One of the qualities of art, cinema included, is that it’s interpretive. You can see different things in art, based on your life experience and what you’re looking for. With that in mind, I’m going to look at “Maleficent: Mistress of Evil” as a critique of the way the military-industrial complex enriches itself through endless war. At least then, this movie would at least offer SOMETHING interesting to think about.
That’s another way of saying “Maleficent: Mistress of Evil” is a snooze-fest.
“Mistress of Evil” opens with Aurora (Elle Fanning), Queen of the Moors, getting engaged to Prince Phillip (Harris Dickinson). Aurora and her godmother, Maleficent (Angelina Jolie), are invited to dinner with Phillip’s parents, not knowing a dark plot is about to be set in motion.
Before long, Maleficent is on the run while Queen Ingrith (Michelle Pfeiffer) readies the kingdom for war with inhabitants of the Moors. Can Maleficent, Aurora and their friends save the day?
“Maleficent” was a perfectly decent movie centered around Jolie’s magnetic screen presence. “Mistress of Evil” is not that kind of movie, instead substituting a hodge-podge of epic fantasy cliches and an unfocused narrative that too often takes us away from the characters we want to be with.
“Mistress of Evil” also misses a golden opportunity to give us a head-to-head battle between Maleficent and Ingrith. These are by far the two most compelling characters and the cattiness between the two of them during an early dinner scene is easily the highlight of the film. Yet the film splits them apart, sending Maleficent on a journey to discover her origin for a large chunk of the run time. This film could have been greatly improved with just one or two additional scenes of Maleficent/Ingrith smack talk.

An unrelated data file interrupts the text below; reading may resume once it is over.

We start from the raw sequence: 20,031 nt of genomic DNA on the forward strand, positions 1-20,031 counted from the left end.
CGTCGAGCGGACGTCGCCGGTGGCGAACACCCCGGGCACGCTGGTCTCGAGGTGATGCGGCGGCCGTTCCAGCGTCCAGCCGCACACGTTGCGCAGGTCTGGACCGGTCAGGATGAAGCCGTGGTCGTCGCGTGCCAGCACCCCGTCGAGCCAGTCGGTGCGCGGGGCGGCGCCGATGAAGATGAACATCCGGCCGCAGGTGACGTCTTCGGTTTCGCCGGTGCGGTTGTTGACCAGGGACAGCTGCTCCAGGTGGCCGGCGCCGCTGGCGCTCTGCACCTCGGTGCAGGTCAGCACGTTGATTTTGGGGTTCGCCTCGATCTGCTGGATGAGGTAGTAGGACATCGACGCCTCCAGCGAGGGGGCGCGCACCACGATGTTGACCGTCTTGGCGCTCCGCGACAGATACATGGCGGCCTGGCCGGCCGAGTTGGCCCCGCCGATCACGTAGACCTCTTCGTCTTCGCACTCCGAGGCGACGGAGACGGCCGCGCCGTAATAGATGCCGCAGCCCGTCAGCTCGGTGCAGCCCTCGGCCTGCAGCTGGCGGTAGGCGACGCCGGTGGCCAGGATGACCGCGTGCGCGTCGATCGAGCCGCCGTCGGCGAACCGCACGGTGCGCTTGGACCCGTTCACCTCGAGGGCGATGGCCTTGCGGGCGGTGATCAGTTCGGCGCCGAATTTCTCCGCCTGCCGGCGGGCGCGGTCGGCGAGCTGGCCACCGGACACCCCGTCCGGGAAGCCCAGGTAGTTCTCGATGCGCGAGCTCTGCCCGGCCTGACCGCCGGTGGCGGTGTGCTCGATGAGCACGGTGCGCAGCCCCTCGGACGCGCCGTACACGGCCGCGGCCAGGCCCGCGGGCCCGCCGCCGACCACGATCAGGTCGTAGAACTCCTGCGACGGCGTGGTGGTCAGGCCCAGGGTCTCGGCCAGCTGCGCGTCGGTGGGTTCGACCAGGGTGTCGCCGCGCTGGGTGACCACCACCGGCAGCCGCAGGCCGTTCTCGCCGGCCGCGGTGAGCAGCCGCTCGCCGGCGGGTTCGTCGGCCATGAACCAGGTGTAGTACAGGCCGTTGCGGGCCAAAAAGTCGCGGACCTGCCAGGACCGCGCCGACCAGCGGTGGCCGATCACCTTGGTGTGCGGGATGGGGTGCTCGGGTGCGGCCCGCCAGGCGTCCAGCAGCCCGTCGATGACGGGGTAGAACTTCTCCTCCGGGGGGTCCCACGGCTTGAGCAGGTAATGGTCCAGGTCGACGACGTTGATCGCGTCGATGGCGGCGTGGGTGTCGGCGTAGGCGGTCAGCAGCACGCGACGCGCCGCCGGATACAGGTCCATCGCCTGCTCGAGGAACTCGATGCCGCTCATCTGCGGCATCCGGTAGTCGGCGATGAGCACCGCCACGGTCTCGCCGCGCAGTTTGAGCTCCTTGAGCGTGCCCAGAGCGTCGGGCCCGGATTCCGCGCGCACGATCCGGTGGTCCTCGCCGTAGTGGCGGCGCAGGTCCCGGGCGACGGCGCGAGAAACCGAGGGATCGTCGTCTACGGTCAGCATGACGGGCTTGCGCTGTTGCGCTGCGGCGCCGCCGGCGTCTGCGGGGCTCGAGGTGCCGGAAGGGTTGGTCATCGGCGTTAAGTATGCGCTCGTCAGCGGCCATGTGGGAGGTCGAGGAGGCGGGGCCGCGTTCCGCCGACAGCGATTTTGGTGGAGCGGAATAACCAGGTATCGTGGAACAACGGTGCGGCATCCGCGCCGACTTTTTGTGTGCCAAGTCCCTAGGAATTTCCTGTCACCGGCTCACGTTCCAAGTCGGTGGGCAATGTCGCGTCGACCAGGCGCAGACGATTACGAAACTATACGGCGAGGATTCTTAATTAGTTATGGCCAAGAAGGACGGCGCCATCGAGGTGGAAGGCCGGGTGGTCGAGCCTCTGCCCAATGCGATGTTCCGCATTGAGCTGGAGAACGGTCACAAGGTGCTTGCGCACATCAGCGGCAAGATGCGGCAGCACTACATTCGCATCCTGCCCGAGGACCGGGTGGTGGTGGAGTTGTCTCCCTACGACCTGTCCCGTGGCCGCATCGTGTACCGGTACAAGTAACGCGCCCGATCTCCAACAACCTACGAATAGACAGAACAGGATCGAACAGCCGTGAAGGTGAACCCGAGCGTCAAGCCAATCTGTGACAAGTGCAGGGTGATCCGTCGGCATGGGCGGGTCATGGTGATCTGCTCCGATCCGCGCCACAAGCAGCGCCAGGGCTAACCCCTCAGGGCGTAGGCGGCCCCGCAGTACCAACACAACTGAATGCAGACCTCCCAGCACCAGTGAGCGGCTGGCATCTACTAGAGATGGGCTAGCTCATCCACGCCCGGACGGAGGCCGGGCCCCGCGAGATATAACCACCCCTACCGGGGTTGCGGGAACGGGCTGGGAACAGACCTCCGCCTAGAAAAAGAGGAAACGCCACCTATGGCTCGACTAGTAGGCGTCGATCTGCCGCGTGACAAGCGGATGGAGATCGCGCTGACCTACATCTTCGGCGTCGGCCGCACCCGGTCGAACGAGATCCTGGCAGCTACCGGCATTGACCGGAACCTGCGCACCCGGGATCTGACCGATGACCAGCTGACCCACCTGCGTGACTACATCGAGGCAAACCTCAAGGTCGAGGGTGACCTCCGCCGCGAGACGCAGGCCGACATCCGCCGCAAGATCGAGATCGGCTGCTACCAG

Those are far from the only flaws. The dialogue is laughable and not in a good way. The phoniness of the computer-generated visuals is overwhelming in some scenes. Sludgy pacing makes the film feel much longer than it actually is. It’s exhausting and tedious.
If this movie has a bright spot, it’s the acting. Jolie plays the title character with a gleam in her eye, as if she’s relishing every bit of mayhem and chaos she causes. Pfeiffer is every git as good, looking like she’s having the time of her life playing up the duplicitousness of her character. Chiwetel Ejiofor, Ed Skrein and Fanning also turn in solid performances.
Ultimately, however, the acting can’t keep “Maleficent: Mistress of Evil” from sinking. Maybe with some streamlining or a few more passes on the screenplay, the movie could have been better. As it stands, “Mistress of Evil” doesn’t deliver much entertainment value, with far too many action-packed, epic scenes being far too devoid of tension and drama. For a fantasy film, this movie is curiously not fantastic.
2 Indy Fedoras out of 5
MPAA Rating: PG